You will have to have a salesman field in the main table. You wouldn't have to have this link to the main table. I would create a drop list field on the customer detail screen with a list of salesmen and you would assign a client by selecting the salesman from the drop down list. You would then have a script that runs based on the login user name that performs a find of that salesman.
Thanks for the answer. It sounds however like I would need to use only one table, and filter it based on who logs in. The problem with this that it is a large database (when fully implemented can have over 1 million records).
Thinking about my problem, perhaps the better way to ask my question is:
How can I populate a second database with all of the record information from the first database but only have records based on a field match (salesman)?
(I don't want to use a portal)
Portals are a very necessary tool for working with groups of related records from the context of a specific record in a related table. A portal to your "master table" from a layout based on a table of SalesPersonnel would definitely be one way that your Sales Personnel can work with their customer records.
Whether you use the portal or not, you can link sales personnel to customer records if you add a table of SalesPersonnel and link it by an ID number defined in SalesPersonnel you your existing table of customers.
If necessary, you can also use record level access controls to limit the records they see to only those assigned to them. If that's of interest, wee "Editing record access privileges" in FileMaker Help and check out this particular sub section: "Entering a formula for limiting access on a record-by-record basis" for a detailed description of how to set this up.
Thanks Phil, I'll check that out.
The problem with the portal that I see is that I won't be able to use all of the search tools available inside the portal (though I really don't know if that is true or not).
When I started this project I began with the Contact Management starter solution and modified it. So my thought was that the salesman's database would be a clone of the master database (and all its functions) but filtered only for their use.
Filtering the master database for each salesman using record level access control you describe sounds like it might be a possible solution, I'm just worried about the time it takes to execute a search. Will it have to search the 1 million records, or just the 40,000 the salesman has control over?
Much depends on design details that I can't see from here. Searching a million record table (I have a few of those), can be reasonably quick if your criteria is based on indexed fields local to the table on which your layout where you perform the find is based. Include criteria in an unstored field, and you can see everything slow to a crawl. Refresh Window [flusch cached join results] is also a script step to avoid at all costs when working with such a table.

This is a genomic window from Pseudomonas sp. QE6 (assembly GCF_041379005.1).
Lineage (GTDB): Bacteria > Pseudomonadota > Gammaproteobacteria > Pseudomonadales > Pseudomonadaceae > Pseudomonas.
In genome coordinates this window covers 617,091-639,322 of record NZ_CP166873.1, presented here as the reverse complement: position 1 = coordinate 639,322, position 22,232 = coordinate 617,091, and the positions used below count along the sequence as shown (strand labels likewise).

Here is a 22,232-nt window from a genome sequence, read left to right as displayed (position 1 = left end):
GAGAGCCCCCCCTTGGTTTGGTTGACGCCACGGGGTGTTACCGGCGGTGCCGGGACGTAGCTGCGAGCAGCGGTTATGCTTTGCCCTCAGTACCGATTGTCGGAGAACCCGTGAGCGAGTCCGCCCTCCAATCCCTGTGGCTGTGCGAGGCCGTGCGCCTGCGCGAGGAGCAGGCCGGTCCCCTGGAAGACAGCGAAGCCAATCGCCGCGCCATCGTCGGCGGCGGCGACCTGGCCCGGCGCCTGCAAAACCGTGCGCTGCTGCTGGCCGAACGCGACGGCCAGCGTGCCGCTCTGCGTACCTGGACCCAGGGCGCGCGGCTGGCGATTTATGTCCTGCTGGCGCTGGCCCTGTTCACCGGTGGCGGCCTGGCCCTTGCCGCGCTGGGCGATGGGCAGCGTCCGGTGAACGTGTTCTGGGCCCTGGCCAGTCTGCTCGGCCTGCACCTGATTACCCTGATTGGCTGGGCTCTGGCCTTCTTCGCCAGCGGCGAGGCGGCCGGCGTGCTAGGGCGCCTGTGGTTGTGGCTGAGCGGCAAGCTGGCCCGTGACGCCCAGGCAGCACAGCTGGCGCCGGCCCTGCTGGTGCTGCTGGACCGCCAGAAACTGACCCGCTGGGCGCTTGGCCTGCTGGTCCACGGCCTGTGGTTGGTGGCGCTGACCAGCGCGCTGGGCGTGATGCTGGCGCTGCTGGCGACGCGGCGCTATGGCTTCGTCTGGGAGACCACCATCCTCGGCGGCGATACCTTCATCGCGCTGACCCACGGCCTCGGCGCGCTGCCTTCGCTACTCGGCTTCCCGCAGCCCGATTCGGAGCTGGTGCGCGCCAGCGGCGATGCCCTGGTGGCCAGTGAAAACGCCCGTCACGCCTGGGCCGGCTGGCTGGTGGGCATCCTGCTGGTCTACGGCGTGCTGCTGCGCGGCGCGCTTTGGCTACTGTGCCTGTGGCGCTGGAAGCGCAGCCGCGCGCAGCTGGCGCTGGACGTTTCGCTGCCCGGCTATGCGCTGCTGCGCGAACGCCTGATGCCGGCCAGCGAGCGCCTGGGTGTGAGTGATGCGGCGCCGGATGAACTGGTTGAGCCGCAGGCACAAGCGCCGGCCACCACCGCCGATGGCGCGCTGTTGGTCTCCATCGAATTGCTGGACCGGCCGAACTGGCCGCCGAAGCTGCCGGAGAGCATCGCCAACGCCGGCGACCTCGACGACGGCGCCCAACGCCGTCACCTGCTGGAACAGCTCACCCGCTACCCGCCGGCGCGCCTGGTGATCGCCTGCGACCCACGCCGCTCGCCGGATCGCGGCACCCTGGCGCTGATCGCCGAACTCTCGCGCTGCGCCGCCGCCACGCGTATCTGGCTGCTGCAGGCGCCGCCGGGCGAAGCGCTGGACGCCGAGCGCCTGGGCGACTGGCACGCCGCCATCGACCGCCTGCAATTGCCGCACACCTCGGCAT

I would advise against splitting up your data into different tables of identical structure, one for each salesman unless there is no alternative as this can really complicate a lot of different parts of your solution.
One trick that works quite well when you need to specify search criteria in an unindexed field of such a table, is to perform two finds. Make the first one using only criteria in indexed fields, then return to find mode, specify criteria in unindexed, or fields from related tables, but use constrain found set instead of perform find to reduce the found set produced in the first step to just those records that match criteria specified in both finds.
Portals are an option, but not the only option when working with related data. You can certainly perform a find on a table based on the records you would otherwise show in the portal and display the search results in a list or table view that includes fields from the parent table.
OK, I have created a custom privilege set and that seems to work reasonably well. One question I have is: When clicking on the next record button in the upper left corner, I come across records that the salesman is not supposed to see. All the fields say <no access>. Can I hide those records automatically and have the total records (unsorted) display only the number of records available for that salesman?
Nobody seems to have noticed this in your original post. Do NOT create a new table for each salesperson. Instead have a table of salespersons.
If you perform a find, any "no access" records that match your search criteria are automatically excluded from the found set produced by performing the find.
Thus, a script similar to this will eliminate the "no access" records from the user's found set:
Enter Find Mode 
Set Field [YourTable::SomeFieldThatIsNeverEmpty ; "*"]
Set Error Capture [on]
This script finds all records that the current user is permitted to access. If you have FileMaker Advanced, you can install a custom menu that performs this script when "Show All Records" is selected from the Records menu.
Thanks Phil. So far, so good.
I don't have FileMaker Advanced but will probably be purchasing Server Advanced soon. I can implement the script after that...
Server Advanced does not give you the ability to do this, FileMaker Pro Advanced does.